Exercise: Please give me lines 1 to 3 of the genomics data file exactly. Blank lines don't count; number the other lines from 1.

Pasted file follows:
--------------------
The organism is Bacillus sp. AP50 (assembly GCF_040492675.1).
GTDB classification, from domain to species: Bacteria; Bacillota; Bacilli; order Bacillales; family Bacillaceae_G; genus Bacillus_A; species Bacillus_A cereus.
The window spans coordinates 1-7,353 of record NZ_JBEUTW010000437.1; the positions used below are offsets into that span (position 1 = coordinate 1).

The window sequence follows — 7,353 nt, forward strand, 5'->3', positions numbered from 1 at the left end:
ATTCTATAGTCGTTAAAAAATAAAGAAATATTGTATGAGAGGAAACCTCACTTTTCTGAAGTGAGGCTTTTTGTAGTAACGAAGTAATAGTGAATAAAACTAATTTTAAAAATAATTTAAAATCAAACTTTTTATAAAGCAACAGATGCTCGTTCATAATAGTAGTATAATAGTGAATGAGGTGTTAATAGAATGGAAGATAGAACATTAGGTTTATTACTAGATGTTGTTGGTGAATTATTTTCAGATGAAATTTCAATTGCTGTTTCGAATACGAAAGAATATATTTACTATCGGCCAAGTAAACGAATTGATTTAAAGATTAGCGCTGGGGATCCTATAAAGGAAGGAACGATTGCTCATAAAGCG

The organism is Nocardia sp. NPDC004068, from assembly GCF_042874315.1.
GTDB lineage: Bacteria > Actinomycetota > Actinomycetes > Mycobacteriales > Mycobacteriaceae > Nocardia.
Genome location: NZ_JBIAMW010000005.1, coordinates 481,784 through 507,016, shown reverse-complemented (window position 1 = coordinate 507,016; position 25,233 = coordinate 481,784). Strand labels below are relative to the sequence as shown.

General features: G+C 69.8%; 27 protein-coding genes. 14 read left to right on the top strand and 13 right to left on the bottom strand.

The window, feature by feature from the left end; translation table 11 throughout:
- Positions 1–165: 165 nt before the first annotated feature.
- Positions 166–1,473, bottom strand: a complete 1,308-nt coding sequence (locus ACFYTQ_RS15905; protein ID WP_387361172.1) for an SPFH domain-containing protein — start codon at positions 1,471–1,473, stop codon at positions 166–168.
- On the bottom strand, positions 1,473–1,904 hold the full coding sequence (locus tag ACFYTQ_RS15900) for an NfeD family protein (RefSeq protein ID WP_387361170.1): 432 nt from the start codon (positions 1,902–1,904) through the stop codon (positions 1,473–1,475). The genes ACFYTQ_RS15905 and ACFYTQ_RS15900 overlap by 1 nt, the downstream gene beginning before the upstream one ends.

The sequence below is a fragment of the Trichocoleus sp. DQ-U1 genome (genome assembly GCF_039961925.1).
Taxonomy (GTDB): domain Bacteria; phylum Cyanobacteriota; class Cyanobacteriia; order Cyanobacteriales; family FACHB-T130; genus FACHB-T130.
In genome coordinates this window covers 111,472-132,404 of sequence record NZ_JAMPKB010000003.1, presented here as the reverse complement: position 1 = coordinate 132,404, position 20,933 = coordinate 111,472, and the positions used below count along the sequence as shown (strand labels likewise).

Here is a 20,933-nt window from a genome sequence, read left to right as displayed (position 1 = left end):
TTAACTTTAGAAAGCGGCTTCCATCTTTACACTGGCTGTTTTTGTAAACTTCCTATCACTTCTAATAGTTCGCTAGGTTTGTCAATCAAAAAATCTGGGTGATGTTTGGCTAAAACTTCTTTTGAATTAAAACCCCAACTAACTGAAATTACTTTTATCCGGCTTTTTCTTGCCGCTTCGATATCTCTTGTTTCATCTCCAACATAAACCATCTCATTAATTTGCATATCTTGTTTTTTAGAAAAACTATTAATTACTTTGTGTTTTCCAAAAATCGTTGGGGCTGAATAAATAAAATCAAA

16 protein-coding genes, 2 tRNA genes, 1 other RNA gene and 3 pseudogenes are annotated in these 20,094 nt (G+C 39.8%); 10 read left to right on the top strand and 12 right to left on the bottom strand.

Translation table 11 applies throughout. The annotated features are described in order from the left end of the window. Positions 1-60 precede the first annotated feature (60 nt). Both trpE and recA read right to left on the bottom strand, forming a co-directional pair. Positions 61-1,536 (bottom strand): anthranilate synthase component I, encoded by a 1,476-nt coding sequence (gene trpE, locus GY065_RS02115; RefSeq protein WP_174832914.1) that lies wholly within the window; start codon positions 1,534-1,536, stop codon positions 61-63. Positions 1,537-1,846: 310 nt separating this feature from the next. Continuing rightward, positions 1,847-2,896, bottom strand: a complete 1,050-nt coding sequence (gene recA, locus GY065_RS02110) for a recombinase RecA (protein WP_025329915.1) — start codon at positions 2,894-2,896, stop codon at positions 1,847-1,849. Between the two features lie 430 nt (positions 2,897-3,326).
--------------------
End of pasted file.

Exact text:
The organism is Bacillus sp. AP50 (assembly GCF_040492675.1).
GTDB classification, from domain to species: Bacteria; Bacillota; Bacilli; order Bacillales; family Bacillaceae_G; genus Bacillus_A; species Bacillus_A cereus.
The window spans coordinates 1-7,353 of record NZ_JBEUTW010000437.1; the positions used below are offsets into that span (position 1 = coordinate 1).